It’s official: Windows 11 is finally here. He spent months in the Insider preview space, tested by enthusiastic Windows enthusiasts and critics. Many people liked certain aspects of it, such as its refreshed Windows apps, while an equally noisy section of people complained about parts of the new operating system, such as its controversial Start menu and our own main editor. , Jez Corden, downright hates it.
Now the official reviews are live and it’s time for the experts to vote on the final version of Windows 11. You can also get your Windows 11 takes from the common user on Reddit or Twitter, don’t forget. not. But if you want information written by the technical experts who run the passionate sites you love to visit, take a look at this summary of what some of the top critics are saying about the latest iteration of Microsoft’s long-running operating system.
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Zac Bowden gave Windows 11 3.5 out of 5 stars for our review of the operating system, stating that while it is promising, it is not without issues that detract from its overall appeal.
Windows 11 has the potential to be the best version of Windows yet, but some of the choices Microsoft has made regarding Teams Chat, Widgets, setting browser defaults, incomplete dark mode, and bar functionality stains really prevent it from being. Hopefully the next version of Windows 11 fixes these issues.
Andrew Cunningham of Ars Technica also took issue with a number of components of Windows 11. While he enjoyed his time with the operating system as a whole, he made a comparison with the much-maligned Windows 8 in terms of UI changes from 11, and also compared the situation of Vista’s system requirements to those of 11.
Unfortunately for Microsoft, Windows 11 will start its life with some of the same public perception issues that made Windows Vista and Windows 8 relatively unpopular.
In PCWorld’s Windows 11 review by Mark Hachman, the new operating system won the title of “unnecessary replacement” for Windows 10 that users may want to pass on right now.
Essentially, Microsoft is putting the more baffling aspects of Windows 11 front and center, while its best features are hidden deeper inside. This puts Windows 11 at a distinct disadvantage.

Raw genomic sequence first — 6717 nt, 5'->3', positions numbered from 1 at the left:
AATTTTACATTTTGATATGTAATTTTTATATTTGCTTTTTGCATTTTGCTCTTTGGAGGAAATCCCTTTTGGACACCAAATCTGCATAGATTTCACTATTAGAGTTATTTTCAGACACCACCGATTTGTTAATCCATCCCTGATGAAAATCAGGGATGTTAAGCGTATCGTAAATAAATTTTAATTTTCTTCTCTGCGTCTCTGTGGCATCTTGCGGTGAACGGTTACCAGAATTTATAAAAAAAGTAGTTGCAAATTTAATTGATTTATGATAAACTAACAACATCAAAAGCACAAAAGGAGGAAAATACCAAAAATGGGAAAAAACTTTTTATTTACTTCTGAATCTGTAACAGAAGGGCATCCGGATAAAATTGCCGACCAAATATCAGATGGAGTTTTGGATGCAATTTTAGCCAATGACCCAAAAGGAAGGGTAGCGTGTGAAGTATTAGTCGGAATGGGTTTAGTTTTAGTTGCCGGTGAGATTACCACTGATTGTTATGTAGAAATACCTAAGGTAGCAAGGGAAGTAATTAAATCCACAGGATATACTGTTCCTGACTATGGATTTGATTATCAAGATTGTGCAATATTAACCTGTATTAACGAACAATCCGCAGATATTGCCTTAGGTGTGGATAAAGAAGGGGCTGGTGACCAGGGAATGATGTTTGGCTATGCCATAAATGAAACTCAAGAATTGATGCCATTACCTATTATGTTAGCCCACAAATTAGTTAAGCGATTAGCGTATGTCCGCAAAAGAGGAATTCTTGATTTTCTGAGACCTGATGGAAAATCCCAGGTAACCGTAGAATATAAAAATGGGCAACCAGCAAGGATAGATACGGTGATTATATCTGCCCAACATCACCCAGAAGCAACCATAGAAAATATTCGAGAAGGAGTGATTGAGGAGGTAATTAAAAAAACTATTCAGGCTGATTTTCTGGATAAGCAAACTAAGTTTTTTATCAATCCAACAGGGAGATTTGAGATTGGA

The Verge had a more positive view of the new operating system, with Tom Warren’s review of Windows 11 giving the first version an eight out of ten. He pointed out that his new UI was a boon for W11, but also said it was the first time he wouldn’t immediately give his main PC a Windows upgrade.
I can’t point to a single feature of Windows 11 that is definitely worth upgrading instantly; instead, it’s a bunch of changes that make the operating system more modern and easier to use.
Barry Collins of Forbes didn’t mince words in his review. It called it the best Windows to date, but only by a small margin compared to Windows 10, which was not worth upgrading in many cases.
If you have a stable install of Windows 10 and none of the new features are hopelessly appealing, why take the risk? Windows 10 will be supported with security updates through the end of 2025, so there’s no rush to move.
Engadget’s Devindra Hardawar hit Windows 11 with the “fresh coat of paint” label that many people have already referred to as Windows 11.
It’s a step forward, even if it’s not as big as Windows 10. It’s also hard to ignore the story behind the new operating system, which makes Windows 11 a way for Microsoft to. save face after an embarrassing failure.
Here is. A wide range of critics and experts agree that the operating system certainly has aesthetic appeal and user interface benefits, though its lack of groundbreaking innovation, finished designs, and meaningful upgrade incentives. level hold it back. These reviews share similarities with what many insiders have been saying for months while testing and tinkering with the operating system. your current operating system at the moment.